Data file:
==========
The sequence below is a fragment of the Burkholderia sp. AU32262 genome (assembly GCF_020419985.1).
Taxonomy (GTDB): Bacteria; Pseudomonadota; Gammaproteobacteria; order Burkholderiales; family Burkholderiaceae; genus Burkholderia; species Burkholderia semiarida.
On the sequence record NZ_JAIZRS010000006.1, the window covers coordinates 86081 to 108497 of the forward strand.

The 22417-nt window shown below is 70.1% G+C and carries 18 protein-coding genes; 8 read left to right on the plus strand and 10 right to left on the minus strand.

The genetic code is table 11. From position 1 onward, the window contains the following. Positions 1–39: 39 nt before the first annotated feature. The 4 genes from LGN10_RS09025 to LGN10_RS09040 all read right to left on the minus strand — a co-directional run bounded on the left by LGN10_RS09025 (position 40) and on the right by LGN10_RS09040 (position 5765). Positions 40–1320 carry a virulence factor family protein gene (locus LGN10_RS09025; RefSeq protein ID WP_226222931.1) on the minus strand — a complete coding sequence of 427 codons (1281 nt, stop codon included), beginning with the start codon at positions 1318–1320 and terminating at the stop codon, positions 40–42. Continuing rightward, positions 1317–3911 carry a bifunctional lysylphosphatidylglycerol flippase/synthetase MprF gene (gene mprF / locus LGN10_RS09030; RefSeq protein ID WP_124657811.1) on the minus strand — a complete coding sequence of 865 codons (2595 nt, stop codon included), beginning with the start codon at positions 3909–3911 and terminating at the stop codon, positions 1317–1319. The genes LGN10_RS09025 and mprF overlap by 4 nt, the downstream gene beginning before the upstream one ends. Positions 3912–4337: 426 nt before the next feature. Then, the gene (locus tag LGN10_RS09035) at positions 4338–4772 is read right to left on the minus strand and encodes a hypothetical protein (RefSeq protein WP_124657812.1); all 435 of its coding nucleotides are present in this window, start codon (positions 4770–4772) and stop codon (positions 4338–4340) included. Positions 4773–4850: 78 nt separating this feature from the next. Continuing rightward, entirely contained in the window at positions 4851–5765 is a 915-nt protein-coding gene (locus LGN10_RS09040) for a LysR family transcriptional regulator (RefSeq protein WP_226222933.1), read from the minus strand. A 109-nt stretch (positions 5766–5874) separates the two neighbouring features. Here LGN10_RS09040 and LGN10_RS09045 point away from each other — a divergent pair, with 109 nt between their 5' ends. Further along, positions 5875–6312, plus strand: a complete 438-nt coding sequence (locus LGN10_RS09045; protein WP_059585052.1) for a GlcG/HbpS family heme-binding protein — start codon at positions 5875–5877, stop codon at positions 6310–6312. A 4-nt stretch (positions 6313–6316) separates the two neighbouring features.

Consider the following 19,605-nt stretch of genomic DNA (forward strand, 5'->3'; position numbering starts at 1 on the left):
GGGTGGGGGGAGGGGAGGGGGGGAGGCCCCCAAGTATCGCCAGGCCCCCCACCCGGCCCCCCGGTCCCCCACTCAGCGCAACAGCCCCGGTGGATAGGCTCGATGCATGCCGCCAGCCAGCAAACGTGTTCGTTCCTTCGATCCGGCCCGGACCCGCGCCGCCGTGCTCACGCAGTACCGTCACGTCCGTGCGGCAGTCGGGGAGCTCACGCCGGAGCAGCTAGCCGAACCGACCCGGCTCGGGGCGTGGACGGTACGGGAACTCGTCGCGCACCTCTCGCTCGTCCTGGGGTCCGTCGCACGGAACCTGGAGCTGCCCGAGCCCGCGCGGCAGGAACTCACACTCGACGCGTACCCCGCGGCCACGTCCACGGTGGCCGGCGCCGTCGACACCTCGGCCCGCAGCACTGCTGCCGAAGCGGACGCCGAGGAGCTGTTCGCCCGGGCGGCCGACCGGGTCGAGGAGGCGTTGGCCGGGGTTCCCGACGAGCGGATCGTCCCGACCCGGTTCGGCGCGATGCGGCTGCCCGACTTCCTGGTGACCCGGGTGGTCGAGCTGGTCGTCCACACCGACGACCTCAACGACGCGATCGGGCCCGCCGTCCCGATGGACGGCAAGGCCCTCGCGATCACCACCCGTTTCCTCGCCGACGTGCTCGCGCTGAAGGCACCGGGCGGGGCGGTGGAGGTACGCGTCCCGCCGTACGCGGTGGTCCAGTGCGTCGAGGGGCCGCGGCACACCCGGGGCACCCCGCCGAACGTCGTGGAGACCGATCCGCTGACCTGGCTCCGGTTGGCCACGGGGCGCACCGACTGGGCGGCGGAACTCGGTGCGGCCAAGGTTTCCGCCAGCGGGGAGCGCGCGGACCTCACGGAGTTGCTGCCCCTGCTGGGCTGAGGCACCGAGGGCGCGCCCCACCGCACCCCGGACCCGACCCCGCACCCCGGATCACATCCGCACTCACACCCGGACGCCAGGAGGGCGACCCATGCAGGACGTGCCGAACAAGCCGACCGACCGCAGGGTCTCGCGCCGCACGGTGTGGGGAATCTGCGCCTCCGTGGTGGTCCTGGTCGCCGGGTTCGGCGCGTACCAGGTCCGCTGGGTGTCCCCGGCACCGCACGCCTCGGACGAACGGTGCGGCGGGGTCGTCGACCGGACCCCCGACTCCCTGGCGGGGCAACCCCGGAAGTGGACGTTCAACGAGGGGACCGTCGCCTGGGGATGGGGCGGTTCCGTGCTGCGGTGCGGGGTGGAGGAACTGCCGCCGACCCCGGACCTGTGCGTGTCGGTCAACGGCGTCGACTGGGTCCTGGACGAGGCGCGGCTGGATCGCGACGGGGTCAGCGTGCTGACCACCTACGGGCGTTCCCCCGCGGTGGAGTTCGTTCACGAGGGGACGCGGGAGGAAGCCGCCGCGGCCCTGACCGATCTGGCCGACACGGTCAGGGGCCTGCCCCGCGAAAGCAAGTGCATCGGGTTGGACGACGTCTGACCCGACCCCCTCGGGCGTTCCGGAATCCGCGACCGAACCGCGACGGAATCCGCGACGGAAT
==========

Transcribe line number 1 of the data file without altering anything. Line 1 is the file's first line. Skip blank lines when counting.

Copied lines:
The sequence below is a fragment of the Burkholderia sp. AU32262 genome (assembly GCF_020419985.1).